All in all, Miles To Perdition have added a very strong new notch in their belt with 2084, and I truly hope that they will get the chance to bring it to as many people as possible. If you want to get an idea of what Swedish melodic death metal from Luxembourg sounds like, be sure to check out the video below and head to the band’s Facebook page to stay up-to-date. Also, before I leave with one of my favorite lyrical passages from the record, consider going to their release show at the Kulturfabrik this Friday, January 31st.

Choose life, choose the right for a fucking opinion.

Miles To Perdition – Blasphemous Rhapsody

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Before I start reviewing today’s record, I have to admit that I haven’t really been interested in Miles To Perdition in the past. I had seen them in 2010 as the opener for Avenged Sevenfold and I wasn’t too impressed to be honest…at the beginning of this year I saw that they were about to release a new album and I thought to myself that I owed them a second chance…and I’m very glad I did, because what I heard on Blasphemous Rhapsody can’t be compared in any way to what I was subjected to four years ago.

The quintet from Luxembourg has evolved into a melodic death metal band that understands how to make heads bang and bodies move. While there are a handful of breakdowns, their playing style is a very straight-forward barrage of brutality with little room to gain one’s breath…just how it’s supposed to be.

The string section is a very organic mix of chugging rhythm and technical lead guitar riffs, with occasional solos that serve the purpose of adding a melodic touch. The drums are a never-ending chain of blast beats and double bass madness, interjected by groove-laden rhythms that are guaranteed to make your head bounce up and down. The nine songs are, as mentioned before, on the faster side of the musical spectrum and due to their nearly flawless production, every little detail can be made out without having to strain your ears.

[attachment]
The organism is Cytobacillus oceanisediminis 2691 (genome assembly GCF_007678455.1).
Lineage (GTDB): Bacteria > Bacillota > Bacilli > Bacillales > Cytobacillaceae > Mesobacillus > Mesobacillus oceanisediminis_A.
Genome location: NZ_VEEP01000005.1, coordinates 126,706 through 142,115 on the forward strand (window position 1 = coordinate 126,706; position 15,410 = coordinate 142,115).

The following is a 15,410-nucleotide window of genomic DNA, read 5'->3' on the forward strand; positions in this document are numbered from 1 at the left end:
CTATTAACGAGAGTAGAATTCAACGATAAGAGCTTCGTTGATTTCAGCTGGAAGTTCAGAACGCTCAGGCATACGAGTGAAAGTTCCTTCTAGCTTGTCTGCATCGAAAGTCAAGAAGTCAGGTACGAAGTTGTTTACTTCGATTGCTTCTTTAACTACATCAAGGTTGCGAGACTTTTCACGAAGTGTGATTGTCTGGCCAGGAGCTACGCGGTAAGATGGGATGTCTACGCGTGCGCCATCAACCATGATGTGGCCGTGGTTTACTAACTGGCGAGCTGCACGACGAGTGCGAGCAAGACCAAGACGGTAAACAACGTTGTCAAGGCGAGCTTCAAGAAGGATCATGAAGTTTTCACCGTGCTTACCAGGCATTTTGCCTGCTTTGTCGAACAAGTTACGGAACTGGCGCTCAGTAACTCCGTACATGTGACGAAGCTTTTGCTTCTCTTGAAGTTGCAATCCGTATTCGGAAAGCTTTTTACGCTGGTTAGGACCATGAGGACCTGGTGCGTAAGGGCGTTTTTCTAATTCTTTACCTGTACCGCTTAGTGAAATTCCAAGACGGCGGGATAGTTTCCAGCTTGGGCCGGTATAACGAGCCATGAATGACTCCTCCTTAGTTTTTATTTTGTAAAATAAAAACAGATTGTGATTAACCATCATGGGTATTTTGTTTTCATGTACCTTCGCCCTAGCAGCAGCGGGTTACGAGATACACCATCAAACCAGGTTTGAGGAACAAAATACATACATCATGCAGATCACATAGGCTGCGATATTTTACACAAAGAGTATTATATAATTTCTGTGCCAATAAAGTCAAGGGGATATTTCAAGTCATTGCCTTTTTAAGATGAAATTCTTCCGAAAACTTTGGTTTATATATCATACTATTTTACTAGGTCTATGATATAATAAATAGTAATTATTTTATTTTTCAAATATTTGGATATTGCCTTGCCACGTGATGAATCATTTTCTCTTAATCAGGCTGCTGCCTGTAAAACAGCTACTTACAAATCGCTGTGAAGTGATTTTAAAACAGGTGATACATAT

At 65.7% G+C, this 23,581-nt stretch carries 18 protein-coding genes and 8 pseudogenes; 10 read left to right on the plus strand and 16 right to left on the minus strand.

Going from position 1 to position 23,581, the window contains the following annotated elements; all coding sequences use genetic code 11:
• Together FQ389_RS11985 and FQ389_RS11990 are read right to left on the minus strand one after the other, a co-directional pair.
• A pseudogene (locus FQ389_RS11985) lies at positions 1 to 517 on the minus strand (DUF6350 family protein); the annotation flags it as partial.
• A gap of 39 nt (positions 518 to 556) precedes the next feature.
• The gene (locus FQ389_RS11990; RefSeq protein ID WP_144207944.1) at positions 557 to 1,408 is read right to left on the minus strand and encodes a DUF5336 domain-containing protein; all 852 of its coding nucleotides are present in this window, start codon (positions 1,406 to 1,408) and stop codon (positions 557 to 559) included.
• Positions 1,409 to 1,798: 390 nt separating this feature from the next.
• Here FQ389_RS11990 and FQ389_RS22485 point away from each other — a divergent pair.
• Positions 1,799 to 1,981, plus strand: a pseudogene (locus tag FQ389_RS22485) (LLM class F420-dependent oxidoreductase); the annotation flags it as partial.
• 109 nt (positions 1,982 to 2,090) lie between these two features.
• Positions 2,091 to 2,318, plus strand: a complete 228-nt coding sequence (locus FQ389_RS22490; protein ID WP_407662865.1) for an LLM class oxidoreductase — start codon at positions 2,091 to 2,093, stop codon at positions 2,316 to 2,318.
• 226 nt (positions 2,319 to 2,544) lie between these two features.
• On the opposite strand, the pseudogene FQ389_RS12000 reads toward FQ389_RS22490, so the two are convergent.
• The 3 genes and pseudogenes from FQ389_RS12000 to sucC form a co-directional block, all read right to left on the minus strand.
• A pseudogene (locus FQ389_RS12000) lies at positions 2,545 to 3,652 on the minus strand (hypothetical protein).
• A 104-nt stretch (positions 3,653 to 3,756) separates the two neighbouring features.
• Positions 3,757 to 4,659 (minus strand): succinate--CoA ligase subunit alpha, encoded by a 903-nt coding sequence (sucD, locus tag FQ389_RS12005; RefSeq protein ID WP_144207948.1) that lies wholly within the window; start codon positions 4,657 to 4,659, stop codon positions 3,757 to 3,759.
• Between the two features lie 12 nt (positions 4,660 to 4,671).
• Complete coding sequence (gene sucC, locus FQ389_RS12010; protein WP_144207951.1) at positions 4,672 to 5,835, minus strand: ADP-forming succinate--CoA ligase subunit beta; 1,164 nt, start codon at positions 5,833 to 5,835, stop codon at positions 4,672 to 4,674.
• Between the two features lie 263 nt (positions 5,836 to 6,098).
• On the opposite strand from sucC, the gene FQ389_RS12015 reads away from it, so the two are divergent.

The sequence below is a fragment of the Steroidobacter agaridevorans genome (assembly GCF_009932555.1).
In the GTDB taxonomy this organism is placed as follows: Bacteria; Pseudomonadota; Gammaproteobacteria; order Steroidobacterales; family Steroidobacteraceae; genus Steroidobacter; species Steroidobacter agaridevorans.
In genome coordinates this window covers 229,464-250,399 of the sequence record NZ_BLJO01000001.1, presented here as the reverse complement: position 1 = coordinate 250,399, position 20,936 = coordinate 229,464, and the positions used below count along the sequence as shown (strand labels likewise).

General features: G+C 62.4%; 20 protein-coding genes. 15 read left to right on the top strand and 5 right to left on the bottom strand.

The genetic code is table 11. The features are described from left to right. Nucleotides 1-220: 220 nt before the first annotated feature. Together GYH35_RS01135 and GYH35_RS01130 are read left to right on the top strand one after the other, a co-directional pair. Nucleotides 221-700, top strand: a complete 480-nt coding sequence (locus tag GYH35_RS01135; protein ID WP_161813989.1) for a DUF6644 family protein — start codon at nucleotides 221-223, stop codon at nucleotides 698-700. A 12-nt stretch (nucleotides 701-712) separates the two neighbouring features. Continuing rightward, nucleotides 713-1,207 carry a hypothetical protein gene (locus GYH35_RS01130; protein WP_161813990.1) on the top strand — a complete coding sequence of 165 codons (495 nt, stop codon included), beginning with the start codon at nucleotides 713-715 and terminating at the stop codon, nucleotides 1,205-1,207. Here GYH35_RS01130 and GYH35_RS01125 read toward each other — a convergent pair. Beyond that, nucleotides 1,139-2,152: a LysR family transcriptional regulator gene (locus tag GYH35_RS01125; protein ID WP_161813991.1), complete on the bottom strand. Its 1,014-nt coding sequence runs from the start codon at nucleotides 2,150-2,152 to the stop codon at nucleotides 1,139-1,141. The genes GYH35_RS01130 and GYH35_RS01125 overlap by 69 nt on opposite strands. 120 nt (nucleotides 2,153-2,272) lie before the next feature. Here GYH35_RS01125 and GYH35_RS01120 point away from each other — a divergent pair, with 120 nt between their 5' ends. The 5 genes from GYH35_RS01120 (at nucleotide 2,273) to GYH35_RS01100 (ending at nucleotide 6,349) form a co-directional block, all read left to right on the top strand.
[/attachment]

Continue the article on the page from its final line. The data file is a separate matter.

The heretic element of Miles, however, stems from the absolutely crushing vocal performance of their vocalist. Pretty much every form of screams is covered during the thirty seven minutes, be it deep growls or higher screams, but the main attraction is the fusion of both during certain parts where the guy sounds completely possessed…thumbs up for that. Lyrically, as you might have guessed from the album title, it’s mostly a huge middle finger to organized religion, which is a bit over-done in metal but I can’t hold it against the guys, since it is still a rather annoying reality these days.

All in all, Blasphemous Rhapsody is an album that I would strongly recommend to fans of bands like The Black Dahlia Murder and the like…and to the general public: give it a go; it might not be your cup of tea but it’s definitely not a waste of time and yet another strong entry in our national musical catalog. For more information, be sure to head to the band’s Facebook page and listen to the song below. If you like what you hear, be sure to head to Kulturfabrik this Saturday, May 24th, where the guys are playing their release show!

[youtube https://www.youtube.com/watch?v=9Dr6uub4tt4]